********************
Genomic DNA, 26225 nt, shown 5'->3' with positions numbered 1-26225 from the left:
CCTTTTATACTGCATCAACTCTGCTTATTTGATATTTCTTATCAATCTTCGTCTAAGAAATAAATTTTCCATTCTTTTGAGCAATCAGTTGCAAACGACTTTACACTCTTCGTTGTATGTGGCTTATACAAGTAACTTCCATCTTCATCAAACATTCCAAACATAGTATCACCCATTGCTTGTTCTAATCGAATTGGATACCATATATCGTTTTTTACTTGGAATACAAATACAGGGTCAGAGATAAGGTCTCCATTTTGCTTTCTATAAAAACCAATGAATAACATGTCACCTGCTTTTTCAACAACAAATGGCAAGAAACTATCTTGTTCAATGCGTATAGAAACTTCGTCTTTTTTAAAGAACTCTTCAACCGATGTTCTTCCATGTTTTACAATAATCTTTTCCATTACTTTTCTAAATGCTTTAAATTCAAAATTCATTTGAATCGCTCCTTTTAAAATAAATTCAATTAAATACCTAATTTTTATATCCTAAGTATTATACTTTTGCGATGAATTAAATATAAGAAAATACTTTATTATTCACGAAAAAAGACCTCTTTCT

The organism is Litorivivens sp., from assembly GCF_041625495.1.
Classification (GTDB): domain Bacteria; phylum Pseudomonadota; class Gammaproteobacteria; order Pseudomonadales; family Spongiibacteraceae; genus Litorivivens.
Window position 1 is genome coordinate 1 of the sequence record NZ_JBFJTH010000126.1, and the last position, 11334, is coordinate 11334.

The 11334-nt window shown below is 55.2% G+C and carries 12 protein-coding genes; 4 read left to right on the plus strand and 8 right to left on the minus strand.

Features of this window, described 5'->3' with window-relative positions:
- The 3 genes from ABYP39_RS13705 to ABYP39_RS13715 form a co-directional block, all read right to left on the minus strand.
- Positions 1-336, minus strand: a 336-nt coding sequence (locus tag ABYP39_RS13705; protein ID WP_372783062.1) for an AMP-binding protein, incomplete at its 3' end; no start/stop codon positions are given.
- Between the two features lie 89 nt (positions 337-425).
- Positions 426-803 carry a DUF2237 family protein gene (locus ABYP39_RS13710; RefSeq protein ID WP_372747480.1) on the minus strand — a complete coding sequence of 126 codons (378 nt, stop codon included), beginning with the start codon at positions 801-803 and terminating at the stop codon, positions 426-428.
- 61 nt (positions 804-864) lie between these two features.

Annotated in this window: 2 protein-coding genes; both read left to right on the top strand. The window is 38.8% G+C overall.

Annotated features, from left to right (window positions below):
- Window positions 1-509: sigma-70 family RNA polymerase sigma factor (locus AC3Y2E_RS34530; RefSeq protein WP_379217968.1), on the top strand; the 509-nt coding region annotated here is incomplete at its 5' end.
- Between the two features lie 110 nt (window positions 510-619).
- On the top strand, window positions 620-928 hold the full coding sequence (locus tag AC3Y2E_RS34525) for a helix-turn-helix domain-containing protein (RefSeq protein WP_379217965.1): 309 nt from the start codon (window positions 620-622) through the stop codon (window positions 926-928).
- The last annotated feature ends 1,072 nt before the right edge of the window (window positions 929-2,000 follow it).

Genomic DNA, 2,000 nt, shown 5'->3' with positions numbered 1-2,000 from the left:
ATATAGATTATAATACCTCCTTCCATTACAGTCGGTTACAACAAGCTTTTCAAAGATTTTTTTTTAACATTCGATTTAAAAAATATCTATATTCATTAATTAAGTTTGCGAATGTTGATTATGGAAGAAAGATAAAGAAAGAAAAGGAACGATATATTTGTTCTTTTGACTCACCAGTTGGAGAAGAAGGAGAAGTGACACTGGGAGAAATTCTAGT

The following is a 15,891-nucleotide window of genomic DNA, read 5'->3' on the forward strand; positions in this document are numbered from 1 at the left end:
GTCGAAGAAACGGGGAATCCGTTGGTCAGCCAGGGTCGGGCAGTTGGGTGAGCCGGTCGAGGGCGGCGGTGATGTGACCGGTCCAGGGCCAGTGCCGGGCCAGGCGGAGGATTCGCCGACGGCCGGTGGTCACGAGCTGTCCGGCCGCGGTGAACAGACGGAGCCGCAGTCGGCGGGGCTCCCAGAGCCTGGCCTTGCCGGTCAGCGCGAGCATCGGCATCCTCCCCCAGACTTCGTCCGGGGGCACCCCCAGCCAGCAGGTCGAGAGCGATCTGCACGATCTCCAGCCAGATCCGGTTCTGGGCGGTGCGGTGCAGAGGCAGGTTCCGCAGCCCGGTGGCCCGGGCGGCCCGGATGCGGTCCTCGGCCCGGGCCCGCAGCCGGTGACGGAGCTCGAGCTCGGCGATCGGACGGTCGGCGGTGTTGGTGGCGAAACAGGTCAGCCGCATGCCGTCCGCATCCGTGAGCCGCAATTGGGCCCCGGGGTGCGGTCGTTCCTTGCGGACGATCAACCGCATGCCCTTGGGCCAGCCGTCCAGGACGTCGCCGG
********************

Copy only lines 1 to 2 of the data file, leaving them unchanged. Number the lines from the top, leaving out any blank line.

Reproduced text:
Genomic DNA, 26225 nt, shown 5'->3' with positions numbered 1-26225 from the left:
CCTTTTATACTGCATCAACTCTGCTTATTTGATATTTCTTATCAATCTTCGTCTAAGAAATAAATTTTCCATTCTTTTGAGCAATCAGTTGCAAACGACTTTACACTCTTCGTTGTATGTGGCTTATACAAGTAACTTCCATCTTCATCAAACATTCCAAACATAGTATCACCCATTGCTTGTTCTAATCGAATTGGATACCATATATCGTTTTTTACTTGGAATACAAATACAGGGTCAGAGATAAGGTCTCCATTTTGCTTTCTATAAAAACCAATGAATAACATGTCACCTGCTTTTTCAACAACAAATGGCAAGAAACTATCTTGTTCAATGCGTATAGAAACTTCGTCTTTTTTAAAGAACTCTTCAACCGATGTTCTTCCATGTTTTACAATAATCTTTTCCATTACTTTTCTAAATGCTTTAAATTCAAAATTCATTTGAATCGCTCCTTTTAAAATAAATTCAATTAAATACCTAATTTTTATATCCTAAGTATTATACTTTTGCGATGAATTAAATATAAGAAAATACTTTATTATTCACGAAAAAAGACCTCTTTCT